General Motors and Honda Motor Co. have announced that they will be collaborating with a view to building hydrogen fuel cell vehicles by 2020. The two companies will invest USD 85 million to build hydrogen fuel cell stacks for technologically innovative green vehicles at a factory in Michigan, and will in the process create 100 new jobs. The project will be a 50-50 joint venture called Fuel Cell System Manufacturing and will be making the vehicles at GM’s factory in Brownstown Township, Michigan by the end of the decade. At this plant, general Motors is already making battery packs for hybrid and electric vehicles.
The two companies had first announced the joint venture back in 2013 and this is and said that working together on developing a next-generation fuel cell vehicle will help them to cut costs and boost operating efficiencies. The goal of the venture will be to develop a lighter, smaller, more powerful and less expensive stack which will use hydrogen as the fuel to produce electricity that will power cars. Both companies will be using the jointly developed fuel cell in distinctly different models of each company. The fuel-cell stack will be a plug-and-play fuel cell system that is ready for installation. It will comprise the stack and all the related cooling, fluid, gas and electrical components, which will be assembled into a module. The two companies will develop the battery, electric motor and hydrogen tanks independently.
Speaking about the venture, GM Executive Vice President Mark Reuss said that experts at both companies worked together as one team in different time zones and locations to get them to this point in the process.
It was decided to develop the fuel stacks in the United States as it is expected to become one of the biggest markets for fuel cell vehicles due to increasing stringency when it comes to emissions norms.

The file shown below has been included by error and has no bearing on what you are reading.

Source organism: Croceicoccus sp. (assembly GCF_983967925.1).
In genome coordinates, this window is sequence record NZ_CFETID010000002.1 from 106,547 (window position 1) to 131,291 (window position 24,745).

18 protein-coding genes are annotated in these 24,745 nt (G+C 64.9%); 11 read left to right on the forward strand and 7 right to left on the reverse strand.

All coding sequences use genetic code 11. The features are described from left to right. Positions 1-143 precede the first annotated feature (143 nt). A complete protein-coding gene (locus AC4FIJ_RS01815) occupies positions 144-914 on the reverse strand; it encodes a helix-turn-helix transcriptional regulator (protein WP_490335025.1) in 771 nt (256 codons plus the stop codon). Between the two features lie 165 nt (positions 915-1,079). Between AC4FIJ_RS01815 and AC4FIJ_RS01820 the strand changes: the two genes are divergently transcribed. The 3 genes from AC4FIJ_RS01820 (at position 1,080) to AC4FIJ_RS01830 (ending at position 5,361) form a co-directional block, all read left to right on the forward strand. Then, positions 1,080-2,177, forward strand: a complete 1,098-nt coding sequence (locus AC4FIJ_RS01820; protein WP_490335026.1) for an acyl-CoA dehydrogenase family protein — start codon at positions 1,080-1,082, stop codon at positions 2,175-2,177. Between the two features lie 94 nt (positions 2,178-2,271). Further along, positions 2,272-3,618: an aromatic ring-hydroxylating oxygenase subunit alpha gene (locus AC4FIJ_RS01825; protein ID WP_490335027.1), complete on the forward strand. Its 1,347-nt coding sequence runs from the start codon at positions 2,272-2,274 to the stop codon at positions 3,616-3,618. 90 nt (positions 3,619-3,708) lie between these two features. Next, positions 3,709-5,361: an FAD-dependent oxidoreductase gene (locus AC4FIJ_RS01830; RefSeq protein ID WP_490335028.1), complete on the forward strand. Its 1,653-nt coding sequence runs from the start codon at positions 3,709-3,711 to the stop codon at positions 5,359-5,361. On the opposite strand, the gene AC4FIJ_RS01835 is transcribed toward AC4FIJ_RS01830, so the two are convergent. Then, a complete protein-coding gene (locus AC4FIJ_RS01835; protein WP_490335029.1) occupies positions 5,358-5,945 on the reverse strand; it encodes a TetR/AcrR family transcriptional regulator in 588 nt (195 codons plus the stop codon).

Honda had launched its Clarity fuel cell vehicle in Japan in spring 2016 and this model’s fuel cell stack is essentially handmade at a Honda workshop in Tochigi, north of Tokyo. Honda will be phasing out production of fuel cell stacks in Tochigi after the launch of the joint venture fuel cell. It is not clear yet whether the stacks that will be made in Michigan will be made by hand in small batches or will be made on a fully automated line. Automated production will play a key role in cutting costs. The joint venture project will get a USD $2 million economic development grant from the state of Michigan.
The fuel cell stack that will be developed as part of the joint venture will get inputs from engineering teams at GM’s research center in Pontiac, Michigan and at Honda’s global tech center in Tochigi.
Fuel cells use hydrogen and oxygen to generate electricity through a chemical reaction and harmless water vapor is the only byproduct. Toyota, Honda and Hyundai are companies which offer fuel cell vehicles in markets like Japan, California, Korea and a few European markets.
The main hindrances to large scale use of fuel cell vehicles are the issues of fueling and refueling, the high cost and the complex manufacturing process of the stack. The stacks need to be assembled in a highly sterile environment.
I tis likely that the fuel cell systems produced by the new joint venture is sold to other companies in order to increase volume and cut costs. They might also be sold to non automotive clients as back-up power sources.
“With the next-generation fuel cell system, GM and Honda are making a dramatic step toward lower cost, higher-volume fuel cell systems,” said Charlie Freese, GM executive director of global fuel cell activities. “Precious metals have been reduced dramatically and a fully cross-functional team is developing advanced manufacturing processes simultaneously with advances in the design. The result is a lower-cost system that is a fraction of the size and mass.”
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